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Showing most liked content since 07/20/2009 in all areas

1. 61 points

2. 59 points

Knitting in Houdini

Hi all, I had been doing a rnd project on how to generate knitted garments in Houdini lately. And one my inspiration was from a project which was done by Psyop using Fabric engine and the other one is done by my friend Burak Demirci. Here are the links of them. http://fabricengine.com/case-studies/psyop-part-2/ https://www.artstation.com/artist/burakdemirci Some people asked to share my hip file and I was going to do it sooner but things were little busy for me. Here it is, I also put some sticky notes to explain the process better, hope it helps. Also this hip file is the identical file of the one that I created this video except the rendering nodes https://vimeo.com/163676773 .I think there are still some things that can be improved and maybe done in a better way. I would love to see people developing this system further. Cheers! Alican Görgeç knitRnD.zip
3. 57 points

4. 51 points

Smoke Solver | Tips and Tricks

Few tips and tricks to manipulate gas simulation. 1. Independent resolution grid. E.g. Overriding vel grid size independent to a density grid. 2. Creating additional utilities. E.g. gradient, speed, vorticity and etc which can be used to manipulate forces. 3. Forces via VEX and some example snippets. smokesolver_v1.hipnc P.S. Some of this technique are not Open CL friendly though.
5. 36 points

FLIP smorganic/sheeter effect?

Ok! First - the most important part of the method. Check this diagram and attached file - they are the core algorithm I came up with. 1. Let's say we have a simple 2d point cloud. What we want is to add some points between them. 2. We can just scatter some random points (yellow). The tricky part here is to isolate only the ones that lay between the original point cloud and remove the rest. 3. Now we will focus just on one of the points and will check if it is valid to stay.Let's open point cloud with certain radius (green border) and isolate only tiny part of the original points. 4. What we want now is to find the center of the isolated point cloud (blue dot) and create vector from our point to the center (purple vector). 5. Next step is to go through all points of the point cloud and to create vector from yellow point to them (dark red). Then check the dot product between the [normalized] center vector (purple) and each one of them. Then keep only the smallest dot product. Why smallest - well that's the trick here. To determine if our point is inside or outside the point cloud we need only the minimum result. If all the points are outside , then the resulted minimum dot will always be above zero- the vectors will tends to be closer to the center vector. If we are outside the point cloud the result will always be above zero. On the border it will be closer to 0 and inside - below. So we are isolating the dot product corresponding to the brightest red vector. 6. In this case the minimum dot product is above 0 so we should delete our point. Then we should go to another one and just do the same check. Thats basically all what you need. I know - probably not the most accurate solution but still a good approximation. Check the attachment for simpler example. In the original example this is done using pointCloudDot function. First to speedup things I'm deleting most of the original points and I'm trying to isolate only the boundary ones (as I assume that they are closer to gaps) and try not to use the ones that are very close together (as we don't need more points in dense areas). Then I scatter some random points around them using simple spherical distribution. Then I'm trying to flatten them and to keep them closer to the original sheets - this step is not essential, but this may produce more valid points instead of just relying on the original distribution. I'm using 2 different methods - the first one ( projectToPcPlane ) just searches for closest 3 points and create plane from them. Then our scattered points are projected to these closest planes and in some cases it may produce very thin sheets (when colliding with ground for example). There is a parameter that controls the projection. Then second one is just approximation to closest points from original point cloud. Unfortunately this may produce more overlapping points, so I'm creating Fuse SOP after this step if I'm using this. The balance between these 2 projections may produce very different distributions, but I like the first one more, so when I did the tests the second one was almost always 0. Then there is THE MAIN CHECK! The same thing that I did with the original points I'm doing here again. In 2 steps with smaller and bigger radius - to ensure that there won't be any points left outside or some of them scattered lonely deep inside some hole. I'm also checking for other criteria - what I fond that may give better control. There may be left some checks that I'm not using - I think I forgot some point count check, but instead of removing it I just added +1 to ensure that it won't do anything - I just tried to see what works and what not. Oh and there are also some unused vex functions - I just made them for fun, but eventually didn't used. So there it is. If you need to know anything else just ask. Cheers EDIT: just edited some mistakes... EDIT2:file attached pointCloudDotCheck.hiplc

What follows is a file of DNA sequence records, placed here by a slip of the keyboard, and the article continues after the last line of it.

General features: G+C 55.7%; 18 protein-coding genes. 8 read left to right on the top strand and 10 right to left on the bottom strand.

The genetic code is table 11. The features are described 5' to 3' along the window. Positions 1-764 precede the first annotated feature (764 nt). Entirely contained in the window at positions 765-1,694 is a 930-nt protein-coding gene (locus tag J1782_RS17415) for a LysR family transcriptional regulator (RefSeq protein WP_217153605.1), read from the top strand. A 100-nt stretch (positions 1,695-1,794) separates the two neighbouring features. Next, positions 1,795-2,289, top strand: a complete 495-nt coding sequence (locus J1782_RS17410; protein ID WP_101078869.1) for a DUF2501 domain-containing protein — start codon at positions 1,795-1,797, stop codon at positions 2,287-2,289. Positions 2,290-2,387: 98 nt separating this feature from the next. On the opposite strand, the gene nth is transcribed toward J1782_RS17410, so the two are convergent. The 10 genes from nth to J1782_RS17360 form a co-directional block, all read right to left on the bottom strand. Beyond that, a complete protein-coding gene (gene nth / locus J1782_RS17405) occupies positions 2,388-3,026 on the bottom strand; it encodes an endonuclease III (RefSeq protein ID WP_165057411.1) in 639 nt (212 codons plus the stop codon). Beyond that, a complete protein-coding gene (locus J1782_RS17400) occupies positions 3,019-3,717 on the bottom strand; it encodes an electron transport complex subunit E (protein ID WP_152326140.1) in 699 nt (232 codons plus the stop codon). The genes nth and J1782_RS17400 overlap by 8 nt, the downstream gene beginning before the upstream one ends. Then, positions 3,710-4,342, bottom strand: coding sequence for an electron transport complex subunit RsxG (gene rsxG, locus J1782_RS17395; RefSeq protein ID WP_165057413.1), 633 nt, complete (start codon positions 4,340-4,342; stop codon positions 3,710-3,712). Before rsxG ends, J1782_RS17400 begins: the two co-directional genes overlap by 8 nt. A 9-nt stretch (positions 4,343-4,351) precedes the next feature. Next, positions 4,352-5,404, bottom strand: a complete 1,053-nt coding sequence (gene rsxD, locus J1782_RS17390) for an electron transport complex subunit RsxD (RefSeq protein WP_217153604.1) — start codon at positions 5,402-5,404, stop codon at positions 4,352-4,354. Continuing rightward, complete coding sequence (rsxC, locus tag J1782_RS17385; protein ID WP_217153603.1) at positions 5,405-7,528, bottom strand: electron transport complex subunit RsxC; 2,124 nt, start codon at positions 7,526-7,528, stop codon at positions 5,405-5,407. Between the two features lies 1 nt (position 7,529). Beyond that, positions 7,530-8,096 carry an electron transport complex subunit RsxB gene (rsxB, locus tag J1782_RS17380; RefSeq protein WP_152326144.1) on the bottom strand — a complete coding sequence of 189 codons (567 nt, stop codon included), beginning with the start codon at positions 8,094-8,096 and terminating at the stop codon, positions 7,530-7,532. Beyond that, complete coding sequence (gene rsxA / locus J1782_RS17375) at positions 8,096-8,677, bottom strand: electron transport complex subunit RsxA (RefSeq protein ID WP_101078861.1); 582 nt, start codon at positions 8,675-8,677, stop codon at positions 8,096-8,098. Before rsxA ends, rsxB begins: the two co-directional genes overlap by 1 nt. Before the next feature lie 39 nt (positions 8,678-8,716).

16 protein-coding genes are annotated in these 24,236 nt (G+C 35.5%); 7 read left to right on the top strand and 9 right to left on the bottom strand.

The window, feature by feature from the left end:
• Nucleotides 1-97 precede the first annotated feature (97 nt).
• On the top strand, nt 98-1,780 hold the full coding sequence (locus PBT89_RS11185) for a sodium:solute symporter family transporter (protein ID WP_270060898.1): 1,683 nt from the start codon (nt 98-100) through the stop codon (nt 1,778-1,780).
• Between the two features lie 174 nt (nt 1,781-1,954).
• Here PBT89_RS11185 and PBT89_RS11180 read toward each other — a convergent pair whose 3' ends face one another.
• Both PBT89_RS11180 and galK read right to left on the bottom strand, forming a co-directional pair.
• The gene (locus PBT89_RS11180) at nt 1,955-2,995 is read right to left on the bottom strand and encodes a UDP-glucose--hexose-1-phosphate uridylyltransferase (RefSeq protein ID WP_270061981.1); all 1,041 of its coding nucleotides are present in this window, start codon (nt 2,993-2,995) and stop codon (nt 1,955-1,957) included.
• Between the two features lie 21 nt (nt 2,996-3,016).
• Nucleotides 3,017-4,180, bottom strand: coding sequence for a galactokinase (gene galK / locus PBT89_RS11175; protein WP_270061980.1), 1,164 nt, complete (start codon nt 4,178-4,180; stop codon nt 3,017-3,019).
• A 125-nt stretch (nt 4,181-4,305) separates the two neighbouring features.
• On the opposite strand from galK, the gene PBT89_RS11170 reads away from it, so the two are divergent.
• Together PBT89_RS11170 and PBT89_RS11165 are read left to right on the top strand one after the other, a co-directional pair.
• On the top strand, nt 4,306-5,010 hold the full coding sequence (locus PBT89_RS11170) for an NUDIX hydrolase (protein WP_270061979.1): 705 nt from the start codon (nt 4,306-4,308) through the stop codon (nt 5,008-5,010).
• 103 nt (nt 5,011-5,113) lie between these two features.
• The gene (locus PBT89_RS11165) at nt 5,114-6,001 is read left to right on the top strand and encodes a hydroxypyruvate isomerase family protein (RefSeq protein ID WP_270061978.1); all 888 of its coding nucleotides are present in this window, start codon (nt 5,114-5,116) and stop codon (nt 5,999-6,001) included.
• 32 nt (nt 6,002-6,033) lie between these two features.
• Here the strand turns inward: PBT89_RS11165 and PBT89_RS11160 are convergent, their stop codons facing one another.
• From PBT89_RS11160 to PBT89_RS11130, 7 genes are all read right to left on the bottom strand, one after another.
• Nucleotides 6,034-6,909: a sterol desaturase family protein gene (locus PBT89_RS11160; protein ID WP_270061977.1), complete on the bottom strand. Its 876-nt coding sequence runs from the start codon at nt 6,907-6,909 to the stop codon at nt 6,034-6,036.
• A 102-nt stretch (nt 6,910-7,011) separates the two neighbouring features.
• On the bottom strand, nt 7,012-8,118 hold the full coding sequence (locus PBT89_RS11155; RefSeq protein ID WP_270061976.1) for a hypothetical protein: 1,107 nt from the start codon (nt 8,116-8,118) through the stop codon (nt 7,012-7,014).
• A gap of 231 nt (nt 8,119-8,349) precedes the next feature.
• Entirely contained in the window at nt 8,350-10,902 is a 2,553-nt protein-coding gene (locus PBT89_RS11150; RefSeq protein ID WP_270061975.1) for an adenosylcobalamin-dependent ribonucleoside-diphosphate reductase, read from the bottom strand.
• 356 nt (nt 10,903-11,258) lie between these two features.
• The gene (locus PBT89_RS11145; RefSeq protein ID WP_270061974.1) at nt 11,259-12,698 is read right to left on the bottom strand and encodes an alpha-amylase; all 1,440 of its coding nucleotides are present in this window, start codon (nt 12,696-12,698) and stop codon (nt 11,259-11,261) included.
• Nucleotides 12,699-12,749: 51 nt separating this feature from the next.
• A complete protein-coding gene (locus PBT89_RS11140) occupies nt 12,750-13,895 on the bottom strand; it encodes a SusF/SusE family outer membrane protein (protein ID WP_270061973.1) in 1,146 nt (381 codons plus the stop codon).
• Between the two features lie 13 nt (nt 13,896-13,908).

6. 36 points

7. 35 points

8. 33 points

9. 33 points

10. 31 points

Smoke Solver | Tips and Tricks

Filament like structure, combination of Smoke Solver, VDB Advect Points + Volume Rasterize Particles. smokesolver_v3.hipnc
11. 31 points

get rid of mushroom effect in explosion and add details in the opening